There are two kinds of technical breakthrough: those that quickly reach a kind of plateau of perfection where they sustain themselves for ever, and those that alter and proliferate so that each generation renders its predecessor obsolete. The wheel belongs to the first category, and so do buckets, bicycles and wheelbarrows. The second category includes the political state, along with computers and cookers, airplanes and houses. As you can probably tell, I prefer the first kind - the ones that can settle into a stable state of near-perfect simplicity.
And as someone who lives by the written word, I have no hesitation in choosing my favourite technical innovation: the alphabet. The idea that the amazing complexity of spoken languages could be captured in a notation comprising roughly two dozen signs strikes me as the most awe-inspiring intellectual achievement of the whole of human history: the inventor of the alphabet deserves a million Nobel prizes. Before alphabets were invented, who would ever have imagined them possible, and now that they are - what on earth would we do without them?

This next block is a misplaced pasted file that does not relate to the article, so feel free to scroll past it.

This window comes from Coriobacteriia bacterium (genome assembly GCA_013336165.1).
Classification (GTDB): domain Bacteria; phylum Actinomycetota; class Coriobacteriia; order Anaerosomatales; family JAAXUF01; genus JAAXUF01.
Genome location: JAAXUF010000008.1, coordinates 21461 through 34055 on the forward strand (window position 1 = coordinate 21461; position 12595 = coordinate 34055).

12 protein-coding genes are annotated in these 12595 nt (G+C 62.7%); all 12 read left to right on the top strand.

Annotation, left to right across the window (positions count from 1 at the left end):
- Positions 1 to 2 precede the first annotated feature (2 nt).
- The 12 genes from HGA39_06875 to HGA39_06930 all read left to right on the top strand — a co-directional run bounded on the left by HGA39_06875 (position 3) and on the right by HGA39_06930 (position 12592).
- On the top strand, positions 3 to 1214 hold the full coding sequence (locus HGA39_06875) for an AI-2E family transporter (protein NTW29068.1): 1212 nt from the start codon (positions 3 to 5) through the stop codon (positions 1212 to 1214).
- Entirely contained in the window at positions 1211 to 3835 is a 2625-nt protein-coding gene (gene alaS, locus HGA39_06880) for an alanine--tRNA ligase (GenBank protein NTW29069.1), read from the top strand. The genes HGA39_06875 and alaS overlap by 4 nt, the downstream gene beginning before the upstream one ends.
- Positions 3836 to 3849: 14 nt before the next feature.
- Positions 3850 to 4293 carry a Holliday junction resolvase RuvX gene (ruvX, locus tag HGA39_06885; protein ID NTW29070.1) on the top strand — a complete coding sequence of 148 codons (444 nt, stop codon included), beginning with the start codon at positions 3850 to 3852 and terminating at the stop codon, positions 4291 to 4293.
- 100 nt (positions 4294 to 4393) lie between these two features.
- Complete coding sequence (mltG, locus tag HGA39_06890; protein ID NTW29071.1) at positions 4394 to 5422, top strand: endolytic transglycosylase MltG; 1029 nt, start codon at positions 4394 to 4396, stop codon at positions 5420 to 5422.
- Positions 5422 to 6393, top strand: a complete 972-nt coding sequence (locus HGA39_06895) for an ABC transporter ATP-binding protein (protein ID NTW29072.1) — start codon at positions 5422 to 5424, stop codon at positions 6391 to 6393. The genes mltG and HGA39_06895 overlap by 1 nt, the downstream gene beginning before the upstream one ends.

Books: Philosophic Tales (buy this book from Amazon(UK)) and I see a voice (buy this book from Amazon(UK)).
Jonathan Ree is a freelance historian and philosopher and holds part-time posts at Roehampton University and the Royal College of Art, London.